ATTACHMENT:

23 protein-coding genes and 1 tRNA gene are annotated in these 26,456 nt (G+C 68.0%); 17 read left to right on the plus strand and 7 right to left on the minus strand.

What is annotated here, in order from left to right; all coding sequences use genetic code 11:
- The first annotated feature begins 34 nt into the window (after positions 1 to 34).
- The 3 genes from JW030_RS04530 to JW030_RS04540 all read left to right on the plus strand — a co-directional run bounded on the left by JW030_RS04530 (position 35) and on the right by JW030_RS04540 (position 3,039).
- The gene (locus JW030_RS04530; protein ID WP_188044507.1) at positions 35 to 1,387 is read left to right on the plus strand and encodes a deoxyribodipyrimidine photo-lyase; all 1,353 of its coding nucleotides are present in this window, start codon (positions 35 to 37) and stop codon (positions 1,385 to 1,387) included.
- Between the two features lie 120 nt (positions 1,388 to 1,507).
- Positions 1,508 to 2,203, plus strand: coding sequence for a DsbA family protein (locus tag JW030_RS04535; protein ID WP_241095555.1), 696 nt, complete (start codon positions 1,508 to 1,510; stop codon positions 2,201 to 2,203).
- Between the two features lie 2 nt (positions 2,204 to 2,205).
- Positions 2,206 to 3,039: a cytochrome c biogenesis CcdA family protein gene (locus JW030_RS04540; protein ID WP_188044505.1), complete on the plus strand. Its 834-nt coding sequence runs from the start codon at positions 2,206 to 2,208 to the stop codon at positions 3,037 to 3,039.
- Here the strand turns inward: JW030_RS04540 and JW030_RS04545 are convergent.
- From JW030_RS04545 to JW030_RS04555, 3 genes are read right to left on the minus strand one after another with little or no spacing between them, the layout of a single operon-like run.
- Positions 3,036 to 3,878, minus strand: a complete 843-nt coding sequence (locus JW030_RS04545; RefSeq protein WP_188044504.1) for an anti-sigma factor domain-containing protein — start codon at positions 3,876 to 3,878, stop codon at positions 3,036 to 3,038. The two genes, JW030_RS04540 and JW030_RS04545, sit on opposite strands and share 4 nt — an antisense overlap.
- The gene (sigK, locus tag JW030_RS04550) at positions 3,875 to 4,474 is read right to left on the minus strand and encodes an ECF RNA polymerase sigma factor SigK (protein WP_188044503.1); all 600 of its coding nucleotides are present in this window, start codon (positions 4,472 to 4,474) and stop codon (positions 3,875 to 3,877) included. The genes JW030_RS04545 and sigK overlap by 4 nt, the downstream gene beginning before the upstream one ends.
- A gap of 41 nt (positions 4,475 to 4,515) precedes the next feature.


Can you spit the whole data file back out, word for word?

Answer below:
23 protein-coding genes and 1 tRNA gene are annotated in these 26,456 nt (G+C 68.0%); 17 read left to right on the plus strand and 7 right to left on the minus strand.

What is annotated here, in order from left to right; all coding sequences use genetic code 11:
- The first annotated feature begins 34 nt into the window (after positions 1 to 34).
- The 3 genes from JW030_RS04530 to JW030_RS04540 all read left to right on the plus strand — a co-directional run bounded on the left by JW030_RS04530 (position 35) and on the right by JW030_RS04540 (position 3,039).
- The gene (locus JW030_RS04530; protein ID WP_188044507.1) at positions 35 to 1,387 is read left to right on the plus strand and encodes a deoxyribodipyrimidine photo-lyase; all 1,353 of its coding nucleotides are present in this window, start codon (positions 35 to 37) and stop codon (positions 1,385 to 1,387) included.
- Between the two features lie 120 nt (positions 1,388 to 1,507).
- Positions 1,508 to 2,203, plus strand: coding sequence for a DsbA family protein (locus tag JW030_RS04535; protein ID WP_241095555.1), 696 nt, complete (start codon positions 1,508 to 1,510; stop codon positions 2,201 to 2,203).
- Between the two features lie 2 nt (positions 2,204 to 2,205).
- Positions 2,206 to 3,039: a cytochrome c biogenesis CcdA family protein gene (locus JW030_RS04540; protein ID WP_188044505.1), complete on the plus strand. Its 834-nt coding sequence runs from the start codon at positions 2,206 to 2,208 to the stop codon at positions 3,037 to 3,039.
- Here the strand turns inward: JW030_RS04540 and JW030_RS04545 are convergent.
- From JW030_RS04545 to JW030_RS04555, 3 genes are read right to left on the minus strand one after another with little or no spacing between them, the layout of a single operon-like run.
- Positions 3,036 to 3,878, minus strand: a complete 843-nt coding sequence (locus JW030_RS04545; RefSeq protein WP_188044504.1) for an anti-sigma factor domain-containing protein — start codon at positions 3,876 to 3,878, stop codon at positions 3,036 to 3,038. The two genes, JW030_RS04540 and JW030_RS04545, sit on opposite strands and share 4 nt — an antisense overlap.
- The gene (sigK, locus tag JW030_RS04550) at positions 3,875 to 4,474 is read right to left on the minus strand and encodes an ECF RNA polymerase sigma factor SigK (protein WP_188044503.1); all 600 of its coding nucleotides are present in this window, start codon (positions 4,472 to 4,474) and stop codon (positions 3,875 to 3,877) included. The genes JW030_RS04545 and sigK overlap by 4 nt, the downstream gene beginning before the upstream one ends.
- A gap of 41 nt (positions 4,475 to 4,515) precedes the next feature.